These would all have to be double-checked, because I may just have been scanning the Excel lines wrong.

I'm restless about having new /additional polls, but I think that would be preferable (even an optional poll) to alphabetical or coin-flip. I'm open to other ideas. Anyone?

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1 minute ago, SDG said:

We’re doing a runoff poll for the two-film director films, right? 

Yes, if the 1 film  / director list prevails. The outcome is still in limbo pending a call to the as yet uncounted voter and a decision about how to parse the ambiguous threshold (14 votes / 60 percent, which was mistakenly stated under the assumption that there were 23 voters and not 25).

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I know everyone is still absorbing Ken's final call on the Top 100 list, but I have a question about the next step: the cutting down of directors with two films on the Top 100.

My question, which has been alluded to in some discussion I've had on the board with Joshua, is, What's the guidance for voters when we've seen only one of the two films being voted on? The answer might seem obvious: Vote for the one you've seen. But I'm wondering if there might be a "no vote" option in such cases.

I don't want to be decisive in casting a "no vote" - we've all just seen how stressful that can be for Ken and for other voting participants - but, in the case of the Ray films Joshua has discussed, it's quite possible (though hard for me to believe!) that the film I haven't seen is better than the one I have seen. However, I'm not going to see that other film before the vote.

Because I haven't seen the other film, I won't vote for it, despite the good taste of its advocates. But if there's no "no vote" option, I'm not sure what else to do but vote for the one film I've seen over the one I haven't.

Thanks for any feedback on this concern.


"What matters are movies, not awards; experiences, not celebrations; the subjective power of individual critical points of view, not the declamatory compromises of consensus." - Richard Brody, "Godard's Surprise Win Is a Victory for Independent Cinema," The New Yorker

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22 minutes ago, Christian said:

I know everyone is still absorbing Ken's final call on the Top 100 list, but I have a question about the next step: the cutting down of directors with two films on the Top 100.

My question, which has been alluded to in some discussion I've had on the board with Joshua, is, What's the guidance for voters when we've seen only one of the two films being voted on? The answer might seem obvious: Vote for the one you've seen. But I'm wondering if there might be a "no vote" option in such cases.

I don't want to be decisive in casting a "no vote" - we've all just seen how stressful that can be for Ken and for other voting participants - but, in the case of the Ray films Joshua has discussed, it's quite possible (though hard for me to believe!) that the film I haven't seen is better than the one I have seen. However, I'm not going to see that other film before the vote.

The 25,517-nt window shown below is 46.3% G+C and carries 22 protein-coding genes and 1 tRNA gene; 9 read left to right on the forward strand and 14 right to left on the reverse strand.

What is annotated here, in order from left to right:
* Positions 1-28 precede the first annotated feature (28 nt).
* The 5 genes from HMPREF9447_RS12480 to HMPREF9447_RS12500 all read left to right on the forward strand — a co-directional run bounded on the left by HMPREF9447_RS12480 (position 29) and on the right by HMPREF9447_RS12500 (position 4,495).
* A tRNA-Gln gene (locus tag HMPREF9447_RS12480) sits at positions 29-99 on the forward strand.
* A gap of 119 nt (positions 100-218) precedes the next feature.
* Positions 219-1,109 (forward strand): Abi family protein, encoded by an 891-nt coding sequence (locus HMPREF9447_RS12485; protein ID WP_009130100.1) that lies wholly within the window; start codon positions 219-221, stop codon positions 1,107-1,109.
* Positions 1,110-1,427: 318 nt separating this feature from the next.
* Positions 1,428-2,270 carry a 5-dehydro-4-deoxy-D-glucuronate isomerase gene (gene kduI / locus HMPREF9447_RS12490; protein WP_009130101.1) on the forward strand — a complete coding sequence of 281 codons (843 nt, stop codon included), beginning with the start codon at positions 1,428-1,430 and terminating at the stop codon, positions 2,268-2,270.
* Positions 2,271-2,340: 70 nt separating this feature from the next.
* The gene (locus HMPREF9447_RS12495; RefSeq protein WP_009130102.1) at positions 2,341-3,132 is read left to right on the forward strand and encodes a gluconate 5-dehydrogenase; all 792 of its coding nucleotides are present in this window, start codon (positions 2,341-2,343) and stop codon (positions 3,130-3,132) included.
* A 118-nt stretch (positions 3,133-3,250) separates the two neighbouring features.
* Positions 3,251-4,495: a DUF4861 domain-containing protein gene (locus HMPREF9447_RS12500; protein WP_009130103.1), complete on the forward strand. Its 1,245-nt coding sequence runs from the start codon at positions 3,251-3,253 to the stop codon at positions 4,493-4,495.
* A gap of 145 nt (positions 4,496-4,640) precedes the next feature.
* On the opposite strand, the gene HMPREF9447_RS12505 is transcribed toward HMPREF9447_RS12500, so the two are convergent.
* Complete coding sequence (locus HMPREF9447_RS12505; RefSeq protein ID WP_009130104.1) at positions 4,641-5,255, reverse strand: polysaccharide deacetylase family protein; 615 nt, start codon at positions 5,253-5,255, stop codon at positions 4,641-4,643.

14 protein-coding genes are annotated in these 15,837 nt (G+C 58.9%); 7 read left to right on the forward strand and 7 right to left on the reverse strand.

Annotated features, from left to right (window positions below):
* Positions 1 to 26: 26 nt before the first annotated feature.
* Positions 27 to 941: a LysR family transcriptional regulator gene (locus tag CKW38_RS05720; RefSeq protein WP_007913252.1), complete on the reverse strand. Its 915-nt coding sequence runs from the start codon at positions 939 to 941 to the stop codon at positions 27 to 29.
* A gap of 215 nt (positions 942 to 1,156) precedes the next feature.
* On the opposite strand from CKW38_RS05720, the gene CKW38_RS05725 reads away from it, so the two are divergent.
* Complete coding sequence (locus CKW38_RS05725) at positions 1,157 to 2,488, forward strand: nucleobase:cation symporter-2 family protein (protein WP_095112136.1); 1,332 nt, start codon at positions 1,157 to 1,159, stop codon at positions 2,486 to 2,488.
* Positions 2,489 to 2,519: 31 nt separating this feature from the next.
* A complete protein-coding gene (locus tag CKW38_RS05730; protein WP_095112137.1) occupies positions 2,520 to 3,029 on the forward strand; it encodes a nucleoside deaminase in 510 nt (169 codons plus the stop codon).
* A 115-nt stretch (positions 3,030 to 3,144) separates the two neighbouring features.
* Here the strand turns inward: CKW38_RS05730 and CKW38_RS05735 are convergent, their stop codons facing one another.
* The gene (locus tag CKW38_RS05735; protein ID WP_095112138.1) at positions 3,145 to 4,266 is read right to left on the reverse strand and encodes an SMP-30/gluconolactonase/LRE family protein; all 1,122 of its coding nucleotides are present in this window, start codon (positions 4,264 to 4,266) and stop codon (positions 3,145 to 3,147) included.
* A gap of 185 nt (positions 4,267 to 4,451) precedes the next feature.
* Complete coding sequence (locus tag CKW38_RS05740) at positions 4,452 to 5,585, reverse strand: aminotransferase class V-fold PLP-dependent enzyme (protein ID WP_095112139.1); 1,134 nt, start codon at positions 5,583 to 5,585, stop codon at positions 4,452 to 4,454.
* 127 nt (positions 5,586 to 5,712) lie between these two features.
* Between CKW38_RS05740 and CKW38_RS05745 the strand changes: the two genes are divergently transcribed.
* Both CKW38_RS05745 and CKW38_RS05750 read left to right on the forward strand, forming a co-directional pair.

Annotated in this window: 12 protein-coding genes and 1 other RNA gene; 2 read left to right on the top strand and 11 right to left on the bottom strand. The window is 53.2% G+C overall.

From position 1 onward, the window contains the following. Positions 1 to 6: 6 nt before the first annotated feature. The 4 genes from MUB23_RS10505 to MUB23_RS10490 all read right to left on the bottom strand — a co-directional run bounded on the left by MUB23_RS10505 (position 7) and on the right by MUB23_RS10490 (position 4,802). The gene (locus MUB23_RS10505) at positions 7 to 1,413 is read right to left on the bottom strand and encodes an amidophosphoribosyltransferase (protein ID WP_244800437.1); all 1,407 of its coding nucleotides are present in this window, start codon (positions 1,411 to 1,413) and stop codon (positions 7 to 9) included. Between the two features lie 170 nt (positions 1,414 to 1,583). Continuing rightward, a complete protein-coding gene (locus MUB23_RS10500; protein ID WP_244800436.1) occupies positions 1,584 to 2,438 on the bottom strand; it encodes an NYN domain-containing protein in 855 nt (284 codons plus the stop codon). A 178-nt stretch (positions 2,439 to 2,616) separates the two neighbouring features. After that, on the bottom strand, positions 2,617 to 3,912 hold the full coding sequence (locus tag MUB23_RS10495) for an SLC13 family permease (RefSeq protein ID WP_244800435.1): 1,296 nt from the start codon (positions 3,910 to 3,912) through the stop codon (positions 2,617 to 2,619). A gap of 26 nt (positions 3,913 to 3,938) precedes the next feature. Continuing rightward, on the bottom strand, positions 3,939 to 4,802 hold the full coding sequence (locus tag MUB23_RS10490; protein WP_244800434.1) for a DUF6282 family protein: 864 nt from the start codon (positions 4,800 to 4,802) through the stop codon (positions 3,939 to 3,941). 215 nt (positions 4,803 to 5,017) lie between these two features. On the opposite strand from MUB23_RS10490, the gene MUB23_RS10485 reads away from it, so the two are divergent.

Because I haven't seen the other film, I won't vote for it, despite the good taste of its advocates. But if there's no "no vote" option, I'm not sure what else to do but vote for the one film I've seen over the one I haven't.

Thanks for any feedback on this concern.

I've been thinking about the same thing, and I'll admit this comes from a concern that Faust will lose out to Sunrise and Through a Glass Darkly will lose out to The Seventh Seal, because in both cases more people will have seen the latter and just vote for that one, so I think there should be a no vote option unless you've seen both films.

For me, this would affect the Rohmers, unless the DVD I ordered of A Tale of Winter comes in soon enough.

And FWIW, The Music Room should be ahead of Pather Panchali.


"Anyway, in general I love tragic artists, especially classical ones."

"Even the forms for expressing truth can be multiform, and this is indeed necessary for the transmission of the Gospel in its timeless meaning."

- Pope Francis, August 2013 interview with Antonio Spadaro

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When I set up the poll, I can make every choice required and include a "No Vote" option for people who haven't seen both films.

I'm trying to think of another approach -- something that would allow us to cast a simple vote for each of the 36 films, which could then be averaged and weighted. There's something to be said for consensus. Eleven voters have seen My Night at Maud's; only five have seen A Tale of Winter. I'm not sure it's fair for only those five voters to make the choice. Any ideas for the math on this one? I'm still thinking it through.

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4 hours ago, Darren H said:

When I set up the poll, I can make every choice required and include a "No Vote" option for people who haven't seen both films.

I'm trying to think of another approach -- something that would allow us to cast a simple vote for each of the 36 films, which could then be averaged and weighted. There's something to be said for consensus. Eleven voters have seen My Night at Maud's; only five have seen A Tale of Winter. I'm not sure it's fair for only those five voters to make the choice. Any ideas for the math on this one? I'm still thinking it through.

I don't know if this simplifies or complicates matters, and I certainly don't mind having an "abstain" option, but...